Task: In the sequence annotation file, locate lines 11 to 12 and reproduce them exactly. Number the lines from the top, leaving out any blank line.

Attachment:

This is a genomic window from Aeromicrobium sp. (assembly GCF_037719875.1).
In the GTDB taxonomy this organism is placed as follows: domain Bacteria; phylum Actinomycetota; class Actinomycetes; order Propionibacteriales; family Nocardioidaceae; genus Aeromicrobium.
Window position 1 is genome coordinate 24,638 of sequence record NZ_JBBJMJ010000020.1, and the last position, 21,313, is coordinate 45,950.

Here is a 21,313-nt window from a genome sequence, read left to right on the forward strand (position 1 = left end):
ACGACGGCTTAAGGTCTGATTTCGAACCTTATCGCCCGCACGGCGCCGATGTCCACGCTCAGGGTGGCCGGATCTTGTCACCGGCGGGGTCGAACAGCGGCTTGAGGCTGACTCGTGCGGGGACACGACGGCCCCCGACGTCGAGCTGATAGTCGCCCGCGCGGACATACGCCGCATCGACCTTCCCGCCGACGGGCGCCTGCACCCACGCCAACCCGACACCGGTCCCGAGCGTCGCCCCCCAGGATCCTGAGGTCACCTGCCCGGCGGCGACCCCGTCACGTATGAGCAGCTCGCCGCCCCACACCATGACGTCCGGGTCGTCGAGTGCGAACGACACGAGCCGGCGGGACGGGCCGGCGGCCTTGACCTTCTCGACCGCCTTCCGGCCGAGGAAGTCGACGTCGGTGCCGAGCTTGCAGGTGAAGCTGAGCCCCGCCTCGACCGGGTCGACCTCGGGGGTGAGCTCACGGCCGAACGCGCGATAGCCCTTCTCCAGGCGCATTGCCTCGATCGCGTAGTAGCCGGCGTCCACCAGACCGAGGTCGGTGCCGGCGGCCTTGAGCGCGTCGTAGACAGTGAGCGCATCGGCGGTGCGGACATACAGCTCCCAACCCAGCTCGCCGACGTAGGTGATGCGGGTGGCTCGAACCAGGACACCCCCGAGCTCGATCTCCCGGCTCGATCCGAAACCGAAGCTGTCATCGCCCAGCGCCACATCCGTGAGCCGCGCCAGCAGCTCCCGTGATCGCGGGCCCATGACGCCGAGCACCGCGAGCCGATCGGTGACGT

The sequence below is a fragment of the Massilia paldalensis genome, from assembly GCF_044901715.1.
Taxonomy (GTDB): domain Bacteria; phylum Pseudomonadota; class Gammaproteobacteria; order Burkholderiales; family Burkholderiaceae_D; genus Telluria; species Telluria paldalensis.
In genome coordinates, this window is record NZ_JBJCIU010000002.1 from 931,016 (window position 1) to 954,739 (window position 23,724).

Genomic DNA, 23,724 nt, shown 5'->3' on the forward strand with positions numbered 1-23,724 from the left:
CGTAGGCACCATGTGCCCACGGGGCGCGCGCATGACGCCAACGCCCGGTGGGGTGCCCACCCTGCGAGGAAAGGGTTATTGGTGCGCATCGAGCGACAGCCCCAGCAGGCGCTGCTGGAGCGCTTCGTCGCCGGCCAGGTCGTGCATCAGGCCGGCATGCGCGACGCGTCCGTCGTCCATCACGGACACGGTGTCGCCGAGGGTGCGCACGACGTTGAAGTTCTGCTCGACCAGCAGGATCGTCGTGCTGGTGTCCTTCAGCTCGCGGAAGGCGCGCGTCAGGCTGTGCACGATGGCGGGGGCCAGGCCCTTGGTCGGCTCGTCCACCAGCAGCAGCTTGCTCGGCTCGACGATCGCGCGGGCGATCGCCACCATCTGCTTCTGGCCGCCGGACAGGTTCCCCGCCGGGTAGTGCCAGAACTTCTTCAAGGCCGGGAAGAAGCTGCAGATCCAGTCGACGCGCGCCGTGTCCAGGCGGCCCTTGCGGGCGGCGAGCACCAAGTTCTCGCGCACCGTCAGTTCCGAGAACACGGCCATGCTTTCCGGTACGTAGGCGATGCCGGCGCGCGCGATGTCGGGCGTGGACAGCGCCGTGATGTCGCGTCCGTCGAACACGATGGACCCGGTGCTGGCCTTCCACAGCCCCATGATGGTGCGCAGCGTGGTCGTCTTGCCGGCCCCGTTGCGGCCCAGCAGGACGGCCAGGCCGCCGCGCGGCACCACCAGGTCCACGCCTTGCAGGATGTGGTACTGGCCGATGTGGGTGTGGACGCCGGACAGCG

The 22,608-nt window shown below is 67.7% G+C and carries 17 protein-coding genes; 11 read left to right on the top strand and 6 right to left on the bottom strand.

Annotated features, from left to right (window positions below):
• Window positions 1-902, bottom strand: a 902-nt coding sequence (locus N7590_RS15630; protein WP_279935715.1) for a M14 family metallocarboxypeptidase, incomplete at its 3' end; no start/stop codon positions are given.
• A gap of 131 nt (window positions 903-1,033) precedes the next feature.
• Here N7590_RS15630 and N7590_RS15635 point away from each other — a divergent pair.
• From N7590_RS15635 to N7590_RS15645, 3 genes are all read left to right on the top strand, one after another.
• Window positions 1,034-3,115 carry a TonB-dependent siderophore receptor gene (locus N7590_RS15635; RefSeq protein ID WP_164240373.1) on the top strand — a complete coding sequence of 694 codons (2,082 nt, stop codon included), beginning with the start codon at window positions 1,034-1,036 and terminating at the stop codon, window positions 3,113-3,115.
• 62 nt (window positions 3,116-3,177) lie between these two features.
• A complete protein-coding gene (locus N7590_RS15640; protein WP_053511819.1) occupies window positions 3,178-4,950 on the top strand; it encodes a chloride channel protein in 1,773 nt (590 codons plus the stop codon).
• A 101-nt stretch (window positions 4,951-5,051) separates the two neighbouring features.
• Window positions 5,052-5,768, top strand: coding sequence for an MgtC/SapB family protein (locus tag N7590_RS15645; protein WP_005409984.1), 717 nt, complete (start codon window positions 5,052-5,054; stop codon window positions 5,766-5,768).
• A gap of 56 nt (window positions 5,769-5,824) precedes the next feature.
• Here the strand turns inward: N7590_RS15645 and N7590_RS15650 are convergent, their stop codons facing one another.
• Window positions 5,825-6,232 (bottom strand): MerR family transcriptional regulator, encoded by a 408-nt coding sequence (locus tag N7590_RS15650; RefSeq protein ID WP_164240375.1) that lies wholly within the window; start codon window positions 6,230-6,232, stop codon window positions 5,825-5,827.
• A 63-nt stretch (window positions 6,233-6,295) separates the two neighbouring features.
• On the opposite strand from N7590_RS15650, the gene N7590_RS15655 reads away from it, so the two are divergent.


The 22,608-nt window shown below is 67.7% G+C and carries 17 protein-coding genes; 11 read left to right on the top strand and 6 right to left on the bottom strand.

Annotated features, from left to right (window positions below):